At the end of the 2006 season, the Kansas City Royals (you knew they’d be involved in this post somehow) were trying to complete an improbable sweep in Detroit, a sweep which would not only knock the Tigers out of first place, but just as importantly (since the Tigers and Twins were both going to the playoffs), would move the Royals a game ahead of the Devil Rays for the worst record in the majors.
The final game of the year went into extra innings. In the bottom of the 11th against Joe Nelson, with one out the Tigers got back to back singles from Ordonez and Guillen, with Guillen taking second base after an error. The Royals intentionally walked Ivan Rodriguez to pitch to Inge, who could have driven in the winning run without benefit of a hit. Instead, Inge struck out on a 2-2 count. Jimmy Gobble came in to retire Curtis Granderson, the Royals scored in the 12th, and held on to win.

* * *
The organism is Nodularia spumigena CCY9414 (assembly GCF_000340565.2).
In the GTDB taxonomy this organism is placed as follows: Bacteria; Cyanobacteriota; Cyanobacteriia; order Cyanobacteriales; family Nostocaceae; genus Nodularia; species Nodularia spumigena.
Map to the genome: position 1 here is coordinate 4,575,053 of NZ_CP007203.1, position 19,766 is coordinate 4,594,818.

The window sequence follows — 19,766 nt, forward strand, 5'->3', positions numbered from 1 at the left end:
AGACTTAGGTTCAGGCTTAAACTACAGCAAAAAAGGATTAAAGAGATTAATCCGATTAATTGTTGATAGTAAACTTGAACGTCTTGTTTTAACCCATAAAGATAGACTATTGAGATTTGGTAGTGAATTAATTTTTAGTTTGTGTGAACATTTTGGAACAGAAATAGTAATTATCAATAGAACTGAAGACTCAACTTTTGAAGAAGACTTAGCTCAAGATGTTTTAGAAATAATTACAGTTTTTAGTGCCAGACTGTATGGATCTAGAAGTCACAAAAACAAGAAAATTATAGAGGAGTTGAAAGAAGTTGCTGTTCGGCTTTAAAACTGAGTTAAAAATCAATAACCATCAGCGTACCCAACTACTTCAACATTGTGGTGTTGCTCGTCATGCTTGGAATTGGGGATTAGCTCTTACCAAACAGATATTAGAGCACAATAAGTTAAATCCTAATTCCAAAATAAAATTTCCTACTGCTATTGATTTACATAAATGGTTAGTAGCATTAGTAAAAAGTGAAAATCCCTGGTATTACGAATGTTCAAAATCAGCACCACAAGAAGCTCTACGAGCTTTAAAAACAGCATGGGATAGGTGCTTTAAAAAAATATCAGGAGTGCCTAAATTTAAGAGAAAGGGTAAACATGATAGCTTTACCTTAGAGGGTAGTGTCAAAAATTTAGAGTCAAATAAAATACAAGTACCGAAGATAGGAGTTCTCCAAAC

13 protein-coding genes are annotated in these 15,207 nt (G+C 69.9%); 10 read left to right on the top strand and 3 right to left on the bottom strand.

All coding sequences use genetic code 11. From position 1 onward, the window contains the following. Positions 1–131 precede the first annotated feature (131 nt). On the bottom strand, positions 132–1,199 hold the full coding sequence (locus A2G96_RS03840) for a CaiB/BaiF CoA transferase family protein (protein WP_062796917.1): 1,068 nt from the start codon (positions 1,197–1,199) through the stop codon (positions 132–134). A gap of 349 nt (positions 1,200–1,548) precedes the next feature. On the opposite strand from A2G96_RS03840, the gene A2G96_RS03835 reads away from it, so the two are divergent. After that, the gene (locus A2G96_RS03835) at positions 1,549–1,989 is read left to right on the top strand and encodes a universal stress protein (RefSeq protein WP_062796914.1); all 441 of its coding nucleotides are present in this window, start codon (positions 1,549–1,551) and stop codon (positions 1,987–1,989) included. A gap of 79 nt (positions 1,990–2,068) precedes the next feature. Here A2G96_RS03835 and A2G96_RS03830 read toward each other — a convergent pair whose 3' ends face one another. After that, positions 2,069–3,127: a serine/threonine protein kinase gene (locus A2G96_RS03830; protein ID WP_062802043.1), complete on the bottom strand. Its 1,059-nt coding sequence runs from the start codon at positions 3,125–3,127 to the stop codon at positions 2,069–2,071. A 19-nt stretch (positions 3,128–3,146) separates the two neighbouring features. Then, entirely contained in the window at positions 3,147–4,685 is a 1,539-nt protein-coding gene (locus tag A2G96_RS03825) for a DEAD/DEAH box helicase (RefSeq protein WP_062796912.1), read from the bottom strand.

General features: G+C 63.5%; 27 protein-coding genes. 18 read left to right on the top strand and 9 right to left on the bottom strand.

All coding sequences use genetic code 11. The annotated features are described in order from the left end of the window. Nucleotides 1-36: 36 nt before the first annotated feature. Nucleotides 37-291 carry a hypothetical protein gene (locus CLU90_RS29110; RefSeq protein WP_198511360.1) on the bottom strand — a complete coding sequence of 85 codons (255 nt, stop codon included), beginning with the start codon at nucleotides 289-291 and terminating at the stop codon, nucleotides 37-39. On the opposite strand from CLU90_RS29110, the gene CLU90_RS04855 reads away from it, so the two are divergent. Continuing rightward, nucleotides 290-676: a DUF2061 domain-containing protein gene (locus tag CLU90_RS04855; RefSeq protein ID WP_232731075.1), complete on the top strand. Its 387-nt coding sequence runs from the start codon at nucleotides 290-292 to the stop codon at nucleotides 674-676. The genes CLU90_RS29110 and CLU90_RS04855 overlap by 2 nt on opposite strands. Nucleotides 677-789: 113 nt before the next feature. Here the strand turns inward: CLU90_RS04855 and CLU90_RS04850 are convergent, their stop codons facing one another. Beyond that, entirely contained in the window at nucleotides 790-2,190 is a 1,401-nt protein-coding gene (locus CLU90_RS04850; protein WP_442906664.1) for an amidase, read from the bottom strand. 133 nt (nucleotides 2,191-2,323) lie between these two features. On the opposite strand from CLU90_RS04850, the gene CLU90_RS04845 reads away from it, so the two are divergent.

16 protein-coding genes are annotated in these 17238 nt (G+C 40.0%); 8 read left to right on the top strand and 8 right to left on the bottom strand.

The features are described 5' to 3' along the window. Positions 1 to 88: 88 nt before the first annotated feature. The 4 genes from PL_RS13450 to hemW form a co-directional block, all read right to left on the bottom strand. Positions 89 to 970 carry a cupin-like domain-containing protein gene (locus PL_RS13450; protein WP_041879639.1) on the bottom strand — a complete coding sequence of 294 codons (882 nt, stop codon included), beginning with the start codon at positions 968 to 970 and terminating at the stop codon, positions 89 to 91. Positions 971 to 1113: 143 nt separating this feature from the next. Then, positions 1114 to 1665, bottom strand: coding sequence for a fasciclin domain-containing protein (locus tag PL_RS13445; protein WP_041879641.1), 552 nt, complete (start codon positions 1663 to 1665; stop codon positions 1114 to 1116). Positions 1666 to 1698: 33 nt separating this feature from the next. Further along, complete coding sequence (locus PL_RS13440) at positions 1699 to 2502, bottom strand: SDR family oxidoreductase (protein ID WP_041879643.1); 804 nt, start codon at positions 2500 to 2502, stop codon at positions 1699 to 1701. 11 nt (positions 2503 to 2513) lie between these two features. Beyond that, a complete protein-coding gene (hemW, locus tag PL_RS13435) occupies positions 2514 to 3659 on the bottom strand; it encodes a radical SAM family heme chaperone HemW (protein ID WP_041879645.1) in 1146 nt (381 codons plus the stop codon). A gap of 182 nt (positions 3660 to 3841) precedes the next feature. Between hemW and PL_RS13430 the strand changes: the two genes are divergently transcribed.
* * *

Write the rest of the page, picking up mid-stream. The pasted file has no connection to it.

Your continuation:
Eight months later, the clear #1 player in the draft, David Price, was selected #1 overall - and because of the outcome of the game the previous October 1st, that #1 pick was the property of Tampa Bay.
As a Royals fan, what hurt the most was that I could see all of this happening in real time - I could watch David Price slipping out of my hands as Inge struck out. I had no doubt when the Royals held on for the win that the game would have a huge impact on the fortunes of the Royals. It didn’t occur to me that the game would have a far more immediate and undeniable impact on the fortunes of Tampa Bay.
The irony is that the Royals may yet be thankful that Nelson got out of that jam - while Price is a better prospect than Mike Moustakas, who the Royals selected with the #2 pick, Moustakas is certainly an elite prospect in his own right. It’s certainly not far-fetched that Moustakas will wind up with the better career in the long-run.
But neither Moustakas nor anyone else in the 2006 draft gets out of that bases-loaded two-out jam in the 8th tonight. No one but David Price blows away the Red Sox in the 9th. Without Price, the Rays might not be going to the World Series. Without Inge, the Rays might not have Price.